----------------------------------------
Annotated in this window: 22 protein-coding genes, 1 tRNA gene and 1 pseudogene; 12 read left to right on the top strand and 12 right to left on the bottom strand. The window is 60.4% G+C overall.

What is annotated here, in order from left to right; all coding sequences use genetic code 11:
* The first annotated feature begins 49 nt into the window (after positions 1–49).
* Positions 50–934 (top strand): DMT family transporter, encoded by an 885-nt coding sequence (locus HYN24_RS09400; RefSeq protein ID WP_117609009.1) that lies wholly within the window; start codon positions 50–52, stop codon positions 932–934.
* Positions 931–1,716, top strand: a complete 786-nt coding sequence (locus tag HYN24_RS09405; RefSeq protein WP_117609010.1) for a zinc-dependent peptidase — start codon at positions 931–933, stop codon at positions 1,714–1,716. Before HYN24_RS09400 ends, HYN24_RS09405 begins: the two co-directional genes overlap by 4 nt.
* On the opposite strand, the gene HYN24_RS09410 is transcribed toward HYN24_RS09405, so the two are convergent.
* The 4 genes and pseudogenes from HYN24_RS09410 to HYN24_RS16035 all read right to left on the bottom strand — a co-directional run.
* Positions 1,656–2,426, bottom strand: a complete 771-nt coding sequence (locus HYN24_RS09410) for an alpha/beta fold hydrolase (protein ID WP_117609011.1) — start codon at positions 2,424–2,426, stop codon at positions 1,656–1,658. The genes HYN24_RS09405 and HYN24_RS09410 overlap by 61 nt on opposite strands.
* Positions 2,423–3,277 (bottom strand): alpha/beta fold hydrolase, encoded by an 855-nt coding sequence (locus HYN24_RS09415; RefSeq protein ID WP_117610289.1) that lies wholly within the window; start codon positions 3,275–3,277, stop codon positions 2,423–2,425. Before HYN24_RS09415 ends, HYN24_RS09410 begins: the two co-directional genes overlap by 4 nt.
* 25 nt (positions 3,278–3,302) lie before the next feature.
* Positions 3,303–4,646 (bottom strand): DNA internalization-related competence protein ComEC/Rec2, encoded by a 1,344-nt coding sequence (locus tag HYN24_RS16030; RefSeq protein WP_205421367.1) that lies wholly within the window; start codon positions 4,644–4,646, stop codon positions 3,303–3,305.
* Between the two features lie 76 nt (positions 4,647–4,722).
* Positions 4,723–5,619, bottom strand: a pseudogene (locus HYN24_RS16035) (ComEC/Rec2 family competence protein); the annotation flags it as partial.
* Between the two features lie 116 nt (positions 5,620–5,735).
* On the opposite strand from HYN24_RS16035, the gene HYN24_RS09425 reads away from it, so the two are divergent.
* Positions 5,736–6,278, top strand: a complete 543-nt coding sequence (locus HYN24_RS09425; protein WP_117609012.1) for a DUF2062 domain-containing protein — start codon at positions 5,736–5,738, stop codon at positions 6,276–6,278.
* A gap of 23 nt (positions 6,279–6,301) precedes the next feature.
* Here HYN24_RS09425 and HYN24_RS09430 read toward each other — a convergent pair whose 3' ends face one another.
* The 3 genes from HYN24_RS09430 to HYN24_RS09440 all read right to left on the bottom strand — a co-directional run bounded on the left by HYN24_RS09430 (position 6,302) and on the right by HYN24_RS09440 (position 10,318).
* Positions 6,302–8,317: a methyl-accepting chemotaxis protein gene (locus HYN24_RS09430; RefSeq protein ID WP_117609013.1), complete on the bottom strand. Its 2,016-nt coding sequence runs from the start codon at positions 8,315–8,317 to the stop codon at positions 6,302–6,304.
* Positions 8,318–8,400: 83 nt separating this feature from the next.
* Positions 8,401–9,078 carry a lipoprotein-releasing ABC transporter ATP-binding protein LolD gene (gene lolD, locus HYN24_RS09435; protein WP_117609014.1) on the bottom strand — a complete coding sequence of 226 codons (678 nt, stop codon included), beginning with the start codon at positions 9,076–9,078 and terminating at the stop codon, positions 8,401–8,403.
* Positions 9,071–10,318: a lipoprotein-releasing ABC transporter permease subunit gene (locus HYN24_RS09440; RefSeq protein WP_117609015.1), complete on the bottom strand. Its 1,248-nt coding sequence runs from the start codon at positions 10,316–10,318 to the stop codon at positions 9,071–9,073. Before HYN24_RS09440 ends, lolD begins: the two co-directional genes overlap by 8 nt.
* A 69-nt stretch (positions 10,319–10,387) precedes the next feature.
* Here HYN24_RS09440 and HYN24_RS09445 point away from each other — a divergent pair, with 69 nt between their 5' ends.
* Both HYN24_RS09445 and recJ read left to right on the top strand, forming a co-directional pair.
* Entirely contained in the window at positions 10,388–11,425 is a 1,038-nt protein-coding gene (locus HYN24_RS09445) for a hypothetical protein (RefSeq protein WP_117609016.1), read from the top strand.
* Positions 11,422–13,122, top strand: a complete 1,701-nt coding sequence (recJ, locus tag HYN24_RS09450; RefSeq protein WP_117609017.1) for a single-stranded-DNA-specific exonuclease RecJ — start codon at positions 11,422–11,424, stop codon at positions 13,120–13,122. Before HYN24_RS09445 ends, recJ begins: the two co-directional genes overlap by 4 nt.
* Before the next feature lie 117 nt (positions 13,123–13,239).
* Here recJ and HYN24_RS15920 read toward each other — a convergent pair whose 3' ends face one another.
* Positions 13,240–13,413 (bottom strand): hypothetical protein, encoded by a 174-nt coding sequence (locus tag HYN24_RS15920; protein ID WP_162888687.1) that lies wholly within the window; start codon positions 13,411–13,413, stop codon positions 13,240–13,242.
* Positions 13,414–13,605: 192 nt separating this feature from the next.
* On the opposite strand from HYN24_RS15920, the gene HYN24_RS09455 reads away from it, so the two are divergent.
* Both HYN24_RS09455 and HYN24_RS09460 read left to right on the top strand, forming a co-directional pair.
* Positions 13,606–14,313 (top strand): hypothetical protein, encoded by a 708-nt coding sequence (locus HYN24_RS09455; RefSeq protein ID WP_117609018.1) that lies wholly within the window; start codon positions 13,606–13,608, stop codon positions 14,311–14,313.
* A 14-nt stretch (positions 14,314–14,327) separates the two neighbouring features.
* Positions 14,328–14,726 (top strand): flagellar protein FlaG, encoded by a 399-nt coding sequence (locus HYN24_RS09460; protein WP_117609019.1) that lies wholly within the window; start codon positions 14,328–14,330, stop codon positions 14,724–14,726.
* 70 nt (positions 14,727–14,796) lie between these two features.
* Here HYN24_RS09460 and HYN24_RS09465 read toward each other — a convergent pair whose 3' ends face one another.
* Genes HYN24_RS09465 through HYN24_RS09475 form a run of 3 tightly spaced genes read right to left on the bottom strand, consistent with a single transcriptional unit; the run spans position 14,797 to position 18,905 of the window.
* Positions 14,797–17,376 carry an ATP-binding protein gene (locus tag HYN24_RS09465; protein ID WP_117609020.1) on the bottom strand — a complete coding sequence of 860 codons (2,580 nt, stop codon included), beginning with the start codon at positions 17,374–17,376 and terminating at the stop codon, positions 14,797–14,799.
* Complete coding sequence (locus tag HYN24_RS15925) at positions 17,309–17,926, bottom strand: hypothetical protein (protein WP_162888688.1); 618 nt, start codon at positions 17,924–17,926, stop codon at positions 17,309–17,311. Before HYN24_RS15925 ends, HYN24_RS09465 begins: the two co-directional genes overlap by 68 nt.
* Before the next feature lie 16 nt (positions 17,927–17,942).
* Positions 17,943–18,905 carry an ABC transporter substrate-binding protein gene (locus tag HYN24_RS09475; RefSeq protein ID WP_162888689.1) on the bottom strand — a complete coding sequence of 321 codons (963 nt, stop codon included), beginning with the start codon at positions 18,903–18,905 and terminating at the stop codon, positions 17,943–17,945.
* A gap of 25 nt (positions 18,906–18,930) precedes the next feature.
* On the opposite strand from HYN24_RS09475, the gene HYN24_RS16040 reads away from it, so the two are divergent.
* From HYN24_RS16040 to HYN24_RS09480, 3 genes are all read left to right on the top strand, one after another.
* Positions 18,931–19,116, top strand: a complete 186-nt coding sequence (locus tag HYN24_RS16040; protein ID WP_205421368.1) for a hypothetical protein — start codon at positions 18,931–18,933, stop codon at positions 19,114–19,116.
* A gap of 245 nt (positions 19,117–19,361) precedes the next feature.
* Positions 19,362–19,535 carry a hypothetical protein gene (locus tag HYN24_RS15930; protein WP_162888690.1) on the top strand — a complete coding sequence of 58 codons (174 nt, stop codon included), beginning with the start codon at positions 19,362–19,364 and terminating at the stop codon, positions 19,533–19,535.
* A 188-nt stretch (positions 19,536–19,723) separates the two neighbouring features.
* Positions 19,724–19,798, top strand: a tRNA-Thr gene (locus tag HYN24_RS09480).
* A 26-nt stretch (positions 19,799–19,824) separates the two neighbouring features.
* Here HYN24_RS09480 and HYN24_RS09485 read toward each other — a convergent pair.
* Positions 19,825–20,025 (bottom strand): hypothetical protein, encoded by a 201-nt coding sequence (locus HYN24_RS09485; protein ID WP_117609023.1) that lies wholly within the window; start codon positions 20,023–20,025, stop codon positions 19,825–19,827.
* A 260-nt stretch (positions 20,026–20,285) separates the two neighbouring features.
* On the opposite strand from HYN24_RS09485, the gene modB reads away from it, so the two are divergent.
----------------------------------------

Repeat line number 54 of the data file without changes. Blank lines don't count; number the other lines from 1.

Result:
* Here HYN24_RS09480 and HYN24_RS09485 read toward each other — a convergent pair.